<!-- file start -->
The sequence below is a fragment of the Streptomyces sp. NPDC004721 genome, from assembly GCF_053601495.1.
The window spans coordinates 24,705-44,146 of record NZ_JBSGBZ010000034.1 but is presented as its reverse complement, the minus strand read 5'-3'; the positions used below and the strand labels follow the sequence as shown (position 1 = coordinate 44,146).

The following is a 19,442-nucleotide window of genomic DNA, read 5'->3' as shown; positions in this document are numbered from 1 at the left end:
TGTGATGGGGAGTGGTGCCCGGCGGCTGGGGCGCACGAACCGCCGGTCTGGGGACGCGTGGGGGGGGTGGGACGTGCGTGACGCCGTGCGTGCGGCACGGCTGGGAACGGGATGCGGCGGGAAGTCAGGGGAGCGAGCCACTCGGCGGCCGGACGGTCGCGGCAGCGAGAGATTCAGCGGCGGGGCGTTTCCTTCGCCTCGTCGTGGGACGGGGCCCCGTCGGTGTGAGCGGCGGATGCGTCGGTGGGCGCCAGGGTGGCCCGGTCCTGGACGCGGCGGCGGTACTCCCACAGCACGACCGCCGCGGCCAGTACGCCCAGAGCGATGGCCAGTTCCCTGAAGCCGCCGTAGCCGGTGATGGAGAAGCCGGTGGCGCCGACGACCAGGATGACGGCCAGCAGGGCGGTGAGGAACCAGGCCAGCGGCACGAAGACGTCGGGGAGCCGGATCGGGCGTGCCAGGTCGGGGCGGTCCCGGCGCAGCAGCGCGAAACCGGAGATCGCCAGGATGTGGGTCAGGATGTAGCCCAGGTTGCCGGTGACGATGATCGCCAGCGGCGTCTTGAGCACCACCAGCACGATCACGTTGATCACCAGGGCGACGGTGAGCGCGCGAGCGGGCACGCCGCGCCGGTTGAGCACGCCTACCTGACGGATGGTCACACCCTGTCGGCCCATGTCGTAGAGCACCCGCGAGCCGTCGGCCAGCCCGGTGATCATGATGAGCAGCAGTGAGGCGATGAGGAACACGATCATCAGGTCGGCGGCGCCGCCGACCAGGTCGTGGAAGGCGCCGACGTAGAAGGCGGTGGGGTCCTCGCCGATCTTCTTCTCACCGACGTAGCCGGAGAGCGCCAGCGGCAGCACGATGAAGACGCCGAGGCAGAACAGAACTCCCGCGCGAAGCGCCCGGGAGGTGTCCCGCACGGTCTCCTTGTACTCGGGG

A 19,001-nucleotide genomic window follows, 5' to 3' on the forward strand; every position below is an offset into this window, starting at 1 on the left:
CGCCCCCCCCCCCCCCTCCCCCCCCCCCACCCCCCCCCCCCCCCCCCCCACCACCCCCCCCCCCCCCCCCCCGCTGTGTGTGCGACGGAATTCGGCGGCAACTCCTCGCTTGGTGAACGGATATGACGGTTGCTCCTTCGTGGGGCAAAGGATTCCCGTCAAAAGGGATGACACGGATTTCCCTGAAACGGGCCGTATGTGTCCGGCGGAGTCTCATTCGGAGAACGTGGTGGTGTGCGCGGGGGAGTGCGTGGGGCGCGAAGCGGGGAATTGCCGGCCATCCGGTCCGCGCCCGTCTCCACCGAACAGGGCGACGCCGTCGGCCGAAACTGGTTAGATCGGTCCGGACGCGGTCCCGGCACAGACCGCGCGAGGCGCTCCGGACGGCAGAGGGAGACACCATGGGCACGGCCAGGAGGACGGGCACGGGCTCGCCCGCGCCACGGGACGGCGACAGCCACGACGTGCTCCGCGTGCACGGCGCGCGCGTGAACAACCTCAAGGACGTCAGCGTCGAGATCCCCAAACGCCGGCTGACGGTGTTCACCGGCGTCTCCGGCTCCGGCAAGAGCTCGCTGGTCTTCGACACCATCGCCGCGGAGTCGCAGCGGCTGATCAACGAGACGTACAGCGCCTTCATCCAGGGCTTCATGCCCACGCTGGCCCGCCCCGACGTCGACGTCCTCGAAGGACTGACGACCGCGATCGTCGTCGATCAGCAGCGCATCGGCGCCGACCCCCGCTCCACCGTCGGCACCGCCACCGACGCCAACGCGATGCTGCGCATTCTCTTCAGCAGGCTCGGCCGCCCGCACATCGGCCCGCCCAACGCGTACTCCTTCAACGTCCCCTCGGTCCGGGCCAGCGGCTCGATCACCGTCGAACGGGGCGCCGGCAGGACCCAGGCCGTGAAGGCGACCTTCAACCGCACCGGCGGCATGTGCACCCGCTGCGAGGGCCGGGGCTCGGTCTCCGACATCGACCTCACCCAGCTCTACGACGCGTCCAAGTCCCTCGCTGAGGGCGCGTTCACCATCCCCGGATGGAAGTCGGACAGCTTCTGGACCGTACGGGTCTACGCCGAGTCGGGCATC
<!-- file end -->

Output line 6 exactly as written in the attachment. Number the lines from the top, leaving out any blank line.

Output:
CGCCCCCCCCCCCCCCTCCCCCCCCCCCACCCCCCCCCCCCCCCCCCCCACCACCCCCCCCCCCCCCCCCCCGCTGTGTGTGCGACGGAATTCGGCGGCAACTCCTCGCTTGGTGAACGGATATGACGGTTGCTCCTTCGTGGGGCAAAGGATTCCCGTCAAAAGGGATGACACGGATTTCCCTGAAACGGGCCGTATGTGTCCGGCGGAGTCTCATTCGGAGAACGTGGTGGTGTGCGCGGGGGAGTGCGTGGGGCGCGAAGCGGGGAATTGCCGGCCATCCGGTCCGCGCCCGTCTCCACCGAACAGGGCGACGCCGTCGGCCGAAACTGGTTAGATCGGTCCGGACGCGGTCCCGGCACAGACCGCGCGAGGCGCTCCGGACGGCAGAGGGAGACACCATGGGCACGGCCAGGAGGACGGGCACGGGCTCGCCCGCGCCACGGGACGGCGACAGCCACGACGTGCTCCGCGTGCACGGCGCGCGCGTGAACAACCTCAAGGACGTCAGCGTCGAGATCCCCAAACGCCGGCTGACGGTGTTCACCGGCGTCTCCGGCTCCGGCAAGAGCTCGCTGGTCTTCGACACCATCGCCGCGGAGTCGCAGCGGCTGATCAACGAGACGTACAGCGCCTTCATCCAGGGCTTCATGCCCACGCTGGCCCGCCCCGACGTCGACGTCCTCGAAGGACTGACGACCGCGATCGTCGTCGATCAGCAGCGCATCGGCGCCGACCCCCGCTCCACCGTCGGCACCGCCACCGACGCCAACGCGATGCTGCGCATTCTCTTCAGCAGGCTCGGCCGCCCGCACATCGGCCCGCCCAACGCGTACTCCTTCAACGTCCCCTCGGTCCGGGCCAGCGGCTCGATCACCGTCGAACGGGGCGCCGGCAGGACCCAGGCCGTGAAGGCGACCTTCAACCGCACCGGCGGCATGTGCACCCGCTGCGAGGGCCGGGGCTCGGTCTCCGACATCGACCTCACCCAGCTCTACGACGCGTCCAAGTCCCTCGCTGAGGGCGCGTTCACCATCCCCGGATGGAAGTCGGACAGCTTCTGGACCGTACGGGTCTACGCCGAGTCGGGCATC